Lyon board freezes tuition, fees for next year

The Lyon College Board of Trustees has frozen tuition and fees for the 2013-14 academic year in response to changes in the Arkansas lottery scholarship. It took this unusual action because it recognizes the need to keep Lyon affordable and accessible to students and their families, college officials said.

“The combined effect of the down economy, the uncertainty of the future, as well as the reduction in state scholarships has the families of our students and prospective students concerned,” President Donald Weatherman explained. “Lyon College does not want to add to their worries by placing an additional burden on them. That is the main reason the Board of Trustees decided to freeze tuition, room and board, and all fees at this year’s rate for the 2013-2014 fiscal year.”

Three and a half years ago, when the lottery scholarship took effect, most schools in Arkansas raised their tuition to match the new funds. Now, the Arkansas Legislature is lowering the amount available to incoming students. To help those students and their families access a premier liberal arts education, Lyon College has responded by freezing tuition and fees.

“The last few years have been very difficult for many families seeking higher education,” said David Heringer, vice president for administration. “Unemployment rates are high, prices on everything from food to gas have gone up, incomes have gone down, the Arkansas Challenge (lottery) Scholarship has been adjusted down, and the federal budget — which determines Pell Grants and student loan interest rates — is uncertain.

Heringer continued: “Given the current climate in higher education and obstacles facing families seeking a chance for their children, higher education must be sensitive to students and families’ needs. Lyon especially considers cost because of the composition of our student body. Nearly 50 percent qualify for low-income Pell Grants and 70 percent come from Arkansas. These are students and families potentially taking a double-hit from recent changes to the Arkansas Challenge Scholarship and rising tuition. But we’re doing what we can to help families.”

Heringer said the board’s action means “absolutely zero increase in cost of attendance — tuition, room, board, or fees — for the following school year. We are committed to keeping higher education affordable for students, their families, and our community.”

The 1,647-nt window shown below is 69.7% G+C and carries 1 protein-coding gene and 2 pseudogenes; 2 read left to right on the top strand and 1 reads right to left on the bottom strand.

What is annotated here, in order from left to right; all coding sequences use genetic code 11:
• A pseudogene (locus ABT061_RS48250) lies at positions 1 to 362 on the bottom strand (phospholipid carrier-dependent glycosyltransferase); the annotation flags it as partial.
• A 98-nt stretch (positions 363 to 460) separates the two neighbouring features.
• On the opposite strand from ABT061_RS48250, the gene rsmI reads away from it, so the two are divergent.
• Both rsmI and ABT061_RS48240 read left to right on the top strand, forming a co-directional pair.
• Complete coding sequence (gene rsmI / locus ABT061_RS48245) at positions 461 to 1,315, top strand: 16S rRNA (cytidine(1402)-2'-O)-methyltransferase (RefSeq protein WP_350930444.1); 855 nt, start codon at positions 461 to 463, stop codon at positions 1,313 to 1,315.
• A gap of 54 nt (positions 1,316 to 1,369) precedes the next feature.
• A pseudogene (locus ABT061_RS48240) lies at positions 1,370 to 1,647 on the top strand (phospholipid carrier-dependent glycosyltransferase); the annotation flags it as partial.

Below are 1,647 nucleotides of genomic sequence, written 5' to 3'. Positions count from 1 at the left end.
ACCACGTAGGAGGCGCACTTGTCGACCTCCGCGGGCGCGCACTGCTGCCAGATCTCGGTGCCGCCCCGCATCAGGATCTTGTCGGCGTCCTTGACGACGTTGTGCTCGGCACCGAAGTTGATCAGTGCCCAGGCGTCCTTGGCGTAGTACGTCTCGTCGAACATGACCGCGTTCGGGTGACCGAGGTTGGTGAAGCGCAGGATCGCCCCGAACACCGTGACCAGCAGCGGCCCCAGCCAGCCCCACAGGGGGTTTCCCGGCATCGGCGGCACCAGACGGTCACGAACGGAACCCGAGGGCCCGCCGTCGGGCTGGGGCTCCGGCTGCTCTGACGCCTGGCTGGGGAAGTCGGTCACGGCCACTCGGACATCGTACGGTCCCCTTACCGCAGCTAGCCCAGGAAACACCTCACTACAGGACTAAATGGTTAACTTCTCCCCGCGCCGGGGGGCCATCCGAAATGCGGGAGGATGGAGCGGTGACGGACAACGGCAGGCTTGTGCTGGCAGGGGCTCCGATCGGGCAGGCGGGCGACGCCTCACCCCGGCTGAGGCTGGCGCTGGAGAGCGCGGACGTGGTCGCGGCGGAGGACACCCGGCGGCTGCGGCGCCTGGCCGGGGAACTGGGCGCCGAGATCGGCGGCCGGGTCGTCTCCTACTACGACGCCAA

According to The College Board, the average 2012-13 tuition increase was 4.2 percent at private colleges, and 4.8 percent at public universities. The 10-year historical rate of increase is approximately 6 percent.

Lyon College has long been recognized as one of higher education’s best bargains among private, selective liberal arts colleges. More than 95 percent of Lyon students receive some form of financial assistance.

Lyon’s tuition for 2012-13 is $23,370; room and board is $7,560; and the student activity fee is $224, making a total comprehensive fee of $31,154. With the board’s action, the same fees will apply for 2013-14.

Last fall, Lyon made the list of 26 national liberal arts colleges whose students owed the least amount of money upon graduation, according to U.S. News & World Report.

U.S. News compiled a list of schools whose Class of 2011 graduated with the heaviest and lightest debt loads. The data include loans taken out by students from their colleges, from private financial institutions, and from federal, state, and local governments.

According to U.S. News, 44 percent of Lyon graduates were debt free, while 56 percent owed money when they graduated. The average amount of debt for Lyon’s 2011 graduates was $17,092, U.S. News said. Lyon is the only Arkansas college or university on the “Least Debt” list.